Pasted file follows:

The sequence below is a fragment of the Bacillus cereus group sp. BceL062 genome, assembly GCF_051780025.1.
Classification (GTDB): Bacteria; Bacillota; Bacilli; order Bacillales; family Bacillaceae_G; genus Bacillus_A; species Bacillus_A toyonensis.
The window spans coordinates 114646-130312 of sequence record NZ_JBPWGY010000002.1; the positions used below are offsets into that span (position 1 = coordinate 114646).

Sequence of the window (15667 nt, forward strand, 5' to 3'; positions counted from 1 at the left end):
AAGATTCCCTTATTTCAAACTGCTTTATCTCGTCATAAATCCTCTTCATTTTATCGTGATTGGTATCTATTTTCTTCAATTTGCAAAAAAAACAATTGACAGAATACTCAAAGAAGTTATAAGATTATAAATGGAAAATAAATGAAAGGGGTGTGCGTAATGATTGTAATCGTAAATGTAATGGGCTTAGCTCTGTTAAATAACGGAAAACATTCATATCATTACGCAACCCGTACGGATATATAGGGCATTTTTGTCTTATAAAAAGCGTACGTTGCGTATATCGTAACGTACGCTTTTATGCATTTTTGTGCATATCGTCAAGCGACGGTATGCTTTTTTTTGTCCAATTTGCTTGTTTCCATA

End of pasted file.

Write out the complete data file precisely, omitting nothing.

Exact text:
The sequence below is a fragment of the Bacillus cereus group sp. BceL062 genome, assembly GCF_051780025.1.
Classification (GTDB): Bacteria; Bacillota; Bacilli; order Bacillales; family Bacillaceae_G; genus Bacillus_A; species Bacillus_A toyonensis.
The window spans coordinates 114646-130312 of sequence record NZ_JBPWGY010000002.1; the positions used below are offsets into that span (position 1 = coordinate 114646).

Sequence of the window (15667 nt, forward strand, 5' to 3'; positions counted from 1 at the left end):
AAGATTCCCTTATTTCAAACTGCTTTATCTCGTCATAAATCCTCTTCATTTTATCGTGATTGGTATCTATTTTCTTCAATTTGCAAAAAAAACAATTGACAGAATACTCAAAGAAGTTATAAGATTATAAATGGAAAATAAATGAAAGGGGTGTGCGTAATGATTGTAATCGTAAATGTAATGGGCTTAGCTCTGTTAAATAACGGAAAACATTCATATCATTACGCAACCCGTACGGATATATAGGGCATTTTTGTCTTATAAAAAGCGTACGTTGCGTATATCGTAACGTACGCTTTTATGCATTTTTGTGCATATCGTCAAGCGACGGTATGCTTTTTTTTGTCCAATTTGCTTGTTTCCATA